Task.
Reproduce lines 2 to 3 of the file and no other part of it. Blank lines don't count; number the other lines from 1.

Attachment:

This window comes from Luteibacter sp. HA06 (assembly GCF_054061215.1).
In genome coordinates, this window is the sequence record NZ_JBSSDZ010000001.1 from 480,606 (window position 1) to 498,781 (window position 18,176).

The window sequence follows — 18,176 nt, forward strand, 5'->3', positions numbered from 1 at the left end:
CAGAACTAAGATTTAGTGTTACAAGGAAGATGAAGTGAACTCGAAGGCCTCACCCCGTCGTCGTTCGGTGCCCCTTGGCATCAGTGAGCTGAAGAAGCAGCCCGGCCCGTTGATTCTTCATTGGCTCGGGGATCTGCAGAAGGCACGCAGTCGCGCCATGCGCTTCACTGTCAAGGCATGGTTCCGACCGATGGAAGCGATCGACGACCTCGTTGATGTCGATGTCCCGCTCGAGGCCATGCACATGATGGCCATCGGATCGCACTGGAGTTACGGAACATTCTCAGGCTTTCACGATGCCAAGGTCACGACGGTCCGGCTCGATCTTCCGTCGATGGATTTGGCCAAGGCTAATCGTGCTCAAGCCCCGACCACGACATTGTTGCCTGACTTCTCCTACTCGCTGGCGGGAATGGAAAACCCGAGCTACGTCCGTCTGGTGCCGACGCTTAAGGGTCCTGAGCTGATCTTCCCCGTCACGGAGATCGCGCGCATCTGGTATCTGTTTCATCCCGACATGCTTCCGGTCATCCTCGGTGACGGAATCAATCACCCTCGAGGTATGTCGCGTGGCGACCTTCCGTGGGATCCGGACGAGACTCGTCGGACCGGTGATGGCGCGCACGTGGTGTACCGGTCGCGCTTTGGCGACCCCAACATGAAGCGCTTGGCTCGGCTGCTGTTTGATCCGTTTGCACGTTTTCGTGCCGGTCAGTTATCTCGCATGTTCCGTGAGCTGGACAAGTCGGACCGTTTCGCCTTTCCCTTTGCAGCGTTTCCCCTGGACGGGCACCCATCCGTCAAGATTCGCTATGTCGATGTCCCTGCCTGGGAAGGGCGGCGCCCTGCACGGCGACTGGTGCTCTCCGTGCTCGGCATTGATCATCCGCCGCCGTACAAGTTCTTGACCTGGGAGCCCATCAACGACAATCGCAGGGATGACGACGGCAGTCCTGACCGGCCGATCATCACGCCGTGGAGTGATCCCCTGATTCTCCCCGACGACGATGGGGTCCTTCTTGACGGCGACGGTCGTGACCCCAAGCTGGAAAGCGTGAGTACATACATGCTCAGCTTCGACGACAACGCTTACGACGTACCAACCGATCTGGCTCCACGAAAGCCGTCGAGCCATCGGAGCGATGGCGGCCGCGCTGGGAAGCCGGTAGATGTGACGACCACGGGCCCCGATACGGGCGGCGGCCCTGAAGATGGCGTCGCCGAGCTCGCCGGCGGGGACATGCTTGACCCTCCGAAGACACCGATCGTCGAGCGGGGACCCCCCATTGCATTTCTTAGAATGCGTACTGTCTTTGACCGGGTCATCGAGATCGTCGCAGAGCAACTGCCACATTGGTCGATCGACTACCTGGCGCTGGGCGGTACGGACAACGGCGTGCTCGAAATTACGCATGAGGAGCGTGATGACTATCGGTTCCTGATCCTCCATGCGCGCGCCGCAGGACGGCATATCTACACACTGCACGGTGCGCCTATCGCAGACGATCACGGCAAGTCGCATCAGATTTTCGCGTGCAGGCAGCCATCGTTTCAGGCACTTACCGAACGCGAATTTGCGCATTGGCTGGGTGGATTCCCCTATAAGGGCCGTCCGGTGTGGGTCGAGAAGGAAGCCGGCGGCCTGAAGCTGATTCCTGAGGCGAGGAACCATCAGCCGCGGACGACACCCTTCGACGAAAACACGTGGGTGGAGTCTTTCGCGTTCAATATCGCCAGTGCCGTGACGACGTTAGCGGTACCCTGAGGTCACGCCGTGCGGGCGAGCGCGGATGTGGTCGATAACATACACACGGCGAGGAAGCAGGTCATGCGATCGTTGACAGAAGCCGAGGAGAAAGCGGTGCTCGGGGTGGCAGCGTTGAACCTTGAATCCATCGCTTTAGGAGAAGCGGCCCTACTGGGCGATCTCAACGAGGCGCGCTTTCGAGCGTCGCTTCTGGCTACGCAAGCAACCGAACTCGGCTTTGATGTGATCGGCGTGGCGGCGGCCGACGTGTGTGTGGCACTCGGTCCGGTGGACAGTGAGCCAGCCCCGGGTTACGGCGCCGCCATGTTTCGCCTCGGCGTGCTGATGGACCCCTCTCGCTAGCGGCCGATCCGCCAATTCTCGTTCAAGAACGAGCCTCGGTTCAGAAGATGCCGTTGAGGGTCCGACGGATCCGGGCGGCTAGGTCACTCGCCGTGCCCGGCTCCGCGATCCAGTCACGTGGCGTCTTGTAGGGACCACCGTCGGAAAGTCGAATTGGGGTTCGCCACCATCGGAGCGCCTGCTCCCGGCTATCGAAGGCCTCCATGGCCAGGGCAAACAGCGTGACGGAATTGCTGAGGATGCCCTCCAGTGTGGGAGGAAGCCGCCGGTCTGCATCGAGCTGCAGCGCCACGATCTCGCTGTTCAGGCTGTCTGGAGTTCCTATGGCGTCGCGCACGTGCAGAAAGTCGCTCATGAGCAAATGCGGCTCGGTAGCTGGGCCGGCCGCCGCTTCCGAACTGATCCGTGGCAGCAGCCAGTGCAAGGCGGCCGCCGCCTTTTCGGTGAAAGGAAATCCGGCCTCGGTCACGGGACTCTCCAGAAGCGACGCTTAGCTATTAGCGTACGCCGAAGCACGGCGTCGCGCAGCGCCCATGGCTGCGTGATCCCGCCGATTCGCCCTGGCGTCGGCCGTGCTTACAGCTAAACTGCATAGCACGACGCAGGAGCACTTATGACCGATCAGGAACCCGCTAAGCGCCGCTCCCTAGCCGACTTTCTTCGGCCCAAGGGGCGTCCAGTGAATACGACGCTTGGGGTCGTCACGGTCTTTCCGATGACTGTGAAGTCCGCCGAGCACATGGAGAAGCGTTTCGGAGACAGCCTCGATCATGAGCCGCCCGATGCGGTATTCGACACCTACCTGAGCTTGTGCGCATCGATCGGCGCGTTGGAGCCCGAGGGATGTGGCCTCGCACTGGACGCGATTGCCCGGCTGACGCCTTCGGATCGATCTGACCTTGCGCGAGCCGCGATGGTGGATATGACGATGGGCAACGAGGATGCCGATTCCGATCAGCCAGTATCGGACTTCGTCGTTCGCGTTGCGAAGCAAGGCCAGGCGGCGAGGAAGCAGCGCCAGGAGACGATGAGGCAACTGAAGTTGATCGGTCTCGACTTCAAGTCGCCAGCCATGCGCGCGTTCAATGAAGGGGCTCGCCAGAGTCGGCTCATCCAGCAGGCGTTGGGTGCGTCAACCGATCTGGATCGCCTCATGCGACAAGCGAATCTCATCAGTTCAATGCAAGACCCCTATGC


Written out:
In genome coordinates, this window is the sequence record NZ_JBSSDZ010000001.1 from 480,606 (window position 1) to 498,781 (window position 18,176).

The window sequence follows — 18,176 nt, forward strand, 5'->3', positions numbered from 1 at the left end: